But what you do not seem to understand is that compatibilism (as its name implies) is the view that determinism is compatible with free will. That is, my action or choice can be caused and yet be free. And the reason is that my action is not free only if it is compelled, and some actions that are determined are not compelled.

I have always understood the term "compatibilism" to mean the belief that determinism was compatible with the notion of moral culpability. I understand that the term has also come to be understood by some as the belief in the compatibility of determinism with free will. Frankly, I've never understood how determinism can be compatible with free will, nor why anyone would even bother making that argument.

kennethamy wrote:
Simply to assert that free will is compatible with determinism begs the question of whether compatibilism is true.

No, not on a definitional level. Asserting that "all unicorns are white" doesn't beg the question of whether unicorns exist.
kennethamy
 
  1  
Reply Mon 13 Sep, 2010 12:50 pm
@joefromchicago,
joefromchicago wrote:

kennethamy wrote:
But what you do not seem to understand is that compatibilism (as its name implies) is the view that determinism is compatible with free will. That is, my action or choice can be caused and yet be free. And the reason is that my action is not free only if it is compelled, and some actions that are determined are not compelled.

I have always understood the term "compatibilism" to mean the belief that determinism was compatible with the notion of moral culpability. I understand that the term has also come to be understood by some as the belief in the compatibility of determinism with free will. Frankly, I've never understood how determinism can be compatible with free will, nor why anyone would even bother making that argument.

kennethamy wrote:
Simply to assert that free will is compatible with determinism begs the question of whether compatibilism is true.

No, not on a definitional level. Asserting that "all unicorns are white" doesn't beg the question of whether unicorns exist.


You may have understood "cmpatibilism" that way, but you were mistaken. It does not mean that. It means (as I said) that free will is compatible with determinism.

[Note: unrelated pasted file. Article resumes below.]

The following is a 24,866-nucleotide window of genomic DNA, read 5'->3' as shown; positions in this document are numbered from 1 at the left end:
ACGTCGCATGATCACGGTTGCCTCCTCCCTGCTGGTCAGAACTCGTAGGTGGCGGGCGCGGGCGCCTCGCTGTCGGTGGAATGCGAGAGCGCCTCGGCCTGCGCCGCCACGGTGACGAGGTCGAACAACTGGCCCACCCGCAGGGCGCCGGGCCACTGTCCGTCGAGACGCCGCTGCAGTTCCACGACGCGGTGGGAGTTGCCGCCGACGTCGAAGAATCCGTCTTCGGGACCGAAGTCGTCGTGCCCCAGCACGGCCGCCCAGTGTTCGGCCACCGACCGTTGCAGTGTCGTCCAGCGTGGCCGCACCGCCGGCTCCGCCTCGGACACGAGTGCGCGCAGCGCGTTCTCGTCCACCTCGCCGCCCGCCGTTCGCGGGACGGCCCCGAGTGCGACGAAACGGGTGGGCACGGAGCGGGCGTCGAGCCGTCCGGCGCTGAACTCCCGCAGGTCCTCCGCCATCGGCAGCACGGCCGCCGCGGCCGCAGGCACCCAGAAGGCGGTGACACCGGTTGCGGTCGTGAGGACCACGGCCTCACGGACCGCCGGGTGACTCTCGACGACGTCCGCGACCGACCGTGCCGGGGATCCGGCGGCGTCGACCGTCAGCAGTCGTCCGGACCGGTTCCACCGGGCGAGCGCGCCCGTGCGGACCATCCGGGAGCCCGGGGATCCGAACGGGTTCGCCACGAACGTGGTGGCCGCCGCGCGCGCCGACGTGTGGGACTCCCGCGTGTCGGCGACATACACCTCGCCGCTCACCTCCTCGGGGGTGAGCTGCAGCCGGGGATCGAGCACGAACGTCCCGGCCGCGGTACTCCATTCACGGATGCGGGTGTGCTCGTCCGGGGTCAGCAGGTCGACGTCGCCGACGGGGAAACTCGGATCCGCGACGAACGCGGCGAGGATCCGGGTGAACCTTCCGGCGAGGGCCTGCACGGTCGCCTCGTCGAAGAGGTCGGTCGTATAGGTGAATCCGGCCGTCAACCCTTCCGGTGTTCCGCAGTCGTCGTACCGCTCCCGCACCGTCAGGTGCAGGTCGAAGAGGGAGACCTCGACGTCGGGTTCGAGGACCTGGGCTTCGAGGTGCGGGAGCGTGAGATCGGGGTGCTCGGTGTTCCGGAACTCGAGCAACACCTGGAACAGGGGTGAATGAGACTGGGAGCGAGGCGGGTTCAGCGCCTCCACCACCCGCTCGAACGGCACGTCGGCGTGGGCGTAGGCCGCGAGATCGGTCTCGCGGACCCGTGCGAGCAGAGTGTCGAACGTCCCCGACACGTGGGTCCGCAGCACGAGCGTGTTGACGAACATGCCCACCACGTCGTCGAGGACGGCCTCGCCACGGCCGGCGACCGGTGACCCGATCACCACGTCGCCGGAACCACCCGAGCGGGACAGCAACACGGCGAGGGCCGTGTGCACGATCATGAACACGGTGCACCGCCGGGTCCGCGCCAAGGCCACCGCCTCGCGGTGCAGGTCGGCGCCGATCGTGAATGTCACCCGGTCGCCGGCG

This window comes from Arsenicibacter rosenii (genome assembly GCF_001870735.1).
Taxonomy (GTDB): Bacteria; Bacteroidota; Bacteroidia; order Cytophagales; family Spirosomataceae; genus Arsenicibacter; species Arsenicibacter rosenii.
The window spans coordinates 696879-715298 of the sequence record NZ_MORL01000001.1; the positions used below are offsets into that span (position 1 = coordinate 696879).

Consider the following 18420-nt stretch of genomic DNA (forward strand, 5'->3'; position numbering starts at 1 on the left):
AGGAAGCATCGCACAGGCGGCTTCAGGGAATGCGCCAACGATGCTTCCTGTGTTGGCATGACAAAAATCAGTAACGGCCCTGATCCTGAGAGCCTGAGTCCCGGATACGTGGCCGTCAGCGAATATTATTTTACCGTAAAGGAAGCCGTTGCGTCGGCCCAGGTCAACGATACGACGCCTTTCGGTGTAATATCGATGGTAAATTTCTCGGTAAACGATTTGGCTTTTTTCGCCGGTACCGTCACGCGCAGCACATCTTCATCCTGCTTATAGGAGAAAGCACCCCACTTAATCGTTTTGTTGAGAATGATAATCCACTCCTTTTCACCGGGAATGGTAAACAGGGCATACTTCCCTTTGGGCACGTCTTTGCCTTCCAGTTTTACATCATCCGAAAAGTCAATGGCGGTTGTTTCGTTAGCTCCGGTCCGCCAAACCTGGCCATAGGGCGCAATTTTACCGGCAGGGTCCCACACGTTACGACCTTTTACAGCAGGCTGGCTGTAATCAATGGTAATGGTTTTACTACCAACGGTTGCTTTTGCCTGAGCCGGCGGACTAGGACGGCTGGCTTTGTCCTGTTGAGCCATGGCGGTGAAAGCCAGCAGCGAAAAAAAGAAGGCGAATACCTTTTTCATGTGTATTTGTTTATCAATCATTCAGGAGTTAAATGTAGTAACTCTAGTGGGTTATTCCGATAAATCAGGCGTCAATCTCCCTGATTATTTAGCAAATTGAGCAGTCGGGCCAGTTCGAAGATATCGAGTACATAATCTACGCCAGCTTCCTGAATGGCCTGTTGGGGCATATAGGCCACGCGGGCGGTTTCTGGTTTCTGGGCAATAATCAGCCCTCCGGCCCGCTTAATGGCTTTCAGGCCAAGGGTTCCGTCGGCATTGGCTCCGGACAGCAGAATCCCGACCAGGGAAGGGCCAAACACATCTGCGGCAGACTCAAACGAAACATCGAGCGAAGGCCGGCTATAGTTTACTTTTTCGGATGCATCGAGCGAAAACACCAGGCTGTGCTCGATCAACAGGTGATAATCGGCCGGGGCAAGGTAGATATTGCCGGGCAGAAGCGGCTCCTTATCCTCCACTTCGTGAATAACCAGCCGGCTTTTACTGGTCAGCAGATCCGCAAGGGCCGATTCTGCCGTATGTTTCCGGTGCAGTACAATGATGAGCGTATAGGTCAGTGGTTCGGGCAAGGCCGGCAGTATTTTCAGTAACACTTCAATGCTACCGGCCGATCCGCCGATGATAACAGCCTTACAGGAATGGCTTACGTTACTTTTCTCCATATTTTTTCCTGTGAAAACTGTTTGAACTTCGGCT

I don't understand what that unicorn business has to do with it.

Here is the argument for the conclusion that free will is compatible with determinism:

1. A person who is caused (determined) to do something need not be compelled to do that thing.
2. A person does not do something of his own free will only if he is compelled to do that thing.

Therefore, 3. a person who is caused (determined) to do something may do that thing of his own free will.
joefromchicago
 
  2  
Reply Mon 13 Sep, 2010 01:48 pm
@kennethamy,
kennethamy wrote:
You may have understood "cmpatibilism" that way, but you were mistaken. It does not mean that. It means (as I said) that free will is compatible with determinism.

I think I understand the term just fine. But if you want to use it to mean that determinism and free will are compatible, then so be it. As long as you use it consistently and I understand your usage, there are no problems.

kennethamy wrote:
I don't understand what that unicorn business has to do with it.

It's called an "analogy."

kennethamy wrote:
Here is the argument for the conclusion that free will is compatible with determinism:

1. A person who is caused (determined) to do something need not be compelled to do that thing.
2. A person does not do something of his own free will only if he is compelled to do that thing.

Therefore, 3. a person who is caused (determined) to do something may do that thing of his own free will.

What's the difference between something that is "compelled" and something that is "determined?"
kennethamy
 
  1  
Reply Mon 13 Sep, 2010 03:29 pm
@joefromchicago,
joefromchicago wrote:

kennethamy wrote:
You may have understood "cmpatibilism" that way, but you were mistaken. It does not mean that. It means (as I said) that free will is compatible with determinism.

I think I understand the term just fine. But if you want to use it to mean that determinism and free will are compatible, then so be it. As long as you use it consistently and I understand your usage, there are no problems.

kennethamy wrote:
I don't understand what that unicorn business has to do with it.

It's called an "analogy."

kennethamy wrote:
Here is the argument for the conclusion that free will is compatible with determinism:

1. A person who is caused (determined) to do something need not be compelled to do that thing.
2. A person does not do something of his own free will only if he is compelled to do that thing.

Therefore, 3. a person who is caused (determined) to do something may do that thing of his own free will.

What's the difference between something that is "compelled" and something that is "determined?"


I think I understand the term just fine.